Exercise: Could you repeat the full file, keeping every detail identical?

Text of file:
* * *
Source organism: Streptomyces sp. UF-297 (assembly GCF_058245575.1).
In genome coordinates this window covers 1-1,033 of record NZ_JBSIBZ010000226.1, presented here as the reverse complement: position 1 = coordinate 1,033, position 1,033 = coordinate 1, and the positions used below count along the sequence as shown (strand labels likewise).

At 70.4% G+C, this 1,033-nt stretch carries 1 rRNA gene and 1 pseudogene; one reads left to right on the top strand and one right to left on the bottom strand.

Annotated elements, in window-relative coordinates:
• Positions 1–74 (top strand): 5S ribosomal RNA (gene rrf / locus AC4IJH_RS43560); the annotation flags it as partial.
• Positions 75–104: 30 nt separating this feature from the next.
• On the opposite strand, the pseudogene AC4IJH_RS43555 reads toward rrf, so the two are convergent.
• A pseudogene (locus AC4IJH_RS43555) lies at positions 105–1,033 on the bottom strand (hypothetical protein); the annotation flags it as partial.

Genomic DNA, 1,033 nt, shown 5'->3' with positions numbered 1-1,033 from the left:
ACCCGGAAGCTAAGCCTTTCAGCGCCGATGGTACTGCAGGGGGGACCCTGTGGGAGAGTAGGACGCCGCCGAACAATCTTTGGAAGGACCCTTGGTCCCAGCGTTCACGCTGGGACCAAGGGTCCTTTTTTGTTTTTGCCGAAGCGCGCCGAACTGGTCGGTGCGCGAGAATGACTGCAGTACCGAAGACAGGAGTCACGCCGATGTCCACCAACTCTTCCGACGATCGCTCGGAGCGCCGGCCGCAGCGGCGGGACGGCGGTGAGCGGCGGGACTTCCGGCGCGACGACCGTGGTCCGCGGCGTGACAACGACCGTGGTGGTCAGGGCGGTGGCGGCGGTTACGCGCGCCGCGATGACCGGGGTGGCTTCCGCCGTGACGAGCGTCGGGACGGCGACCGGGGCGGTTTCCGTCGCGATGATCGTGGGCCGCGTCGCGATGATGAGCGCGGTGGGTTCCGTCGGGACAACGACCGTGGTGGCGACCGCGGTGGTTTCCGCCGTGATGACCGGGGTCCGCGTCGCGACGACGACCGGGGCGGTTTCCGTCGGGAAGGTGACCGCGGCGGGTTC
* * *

Source organism: Streptomyces sp. UF-297 (assembly GCF_058245575.1).
In genome coordinates this window covers 1-1,033 of record NZ_JBSIBZ010000226.1, presented here as the reverse complement: position 1 = coordinate 1,033, position 1,033 = coordinate 1, and the positions used below count along the sequence as shown (strand labels likewise).

At 70.4% G+C, this 1,033-nt stretch carries 1 rRNA gene and 1 pseudogene; one reads left to right on the top strand and one right to left on the bottom strand.

Annotated elements, in window-relative coordinates:
• Positions 1–74 (top strand): 5S ribosomal RNA (gene rrf / locus AC4IJH_RS43560); the annotation flags it as partial.
• Positions 75–104: 30 nt separating this feature from the next.
• On the opposite strand, the pseudogene AC4IJH_RS43555 reads toward rrf, so the two are convergent.
• A pseudogene (locus AC4IJH_RS43555) lies at positions 105–1,033 on the bottom strand (hypothetical protein); the annotation flags it as partial.

Genomic DNA, 1,033 nt, shown 5'->3' with positions numbered 1-1,033 from the left:
ACCCGGAAGCTAAGCCTTTCAGCGCCGATGGTACTGCAGGGGGGACCCTGTGGGAGAGTAGGACGCCGCCGAACAATCTTTGGAAGGACCCTTGGTCCCAGCGTTCACGCTGGGACCAAGGGTCCTTTTTTGTTTTTGCCGAAGCGCGCCGAACTGGTCGGTGCGCGAGAATGACTGCAGTACCGAAGACAGGAGTCACGCCGATGTCCACCAACTCTTCCGACGATCGCTCGGAGCGCCGGCCGCAGCGGCGGGACGGCGGTGAGCGGCGGGACTTCCGGCGCGACGACCGTGGTCCGCGGCGTGACAACGACCGTGGTGGTCAGGGCGGTGGCGGCGGTTACGCGCGCCGCGATGACCGGGGTGGCTTCCGCCGTGACGAGCGTCGGGACGGCGACCGGGGCGGTTTCCGTCGCGATGATCGTGGGCCGCGTCGCGATGATGAGCGCGGTGGGTTCCGTCGGGACAACGACCGTGGTGGCGACCGCGGTGGTTTCCGCCGTGATGACCGGGGTCCGCGTCGCGACGACGACCGGGGCGGTTTCCGTCGGGAAGGTGACCGCGGCGGGTTC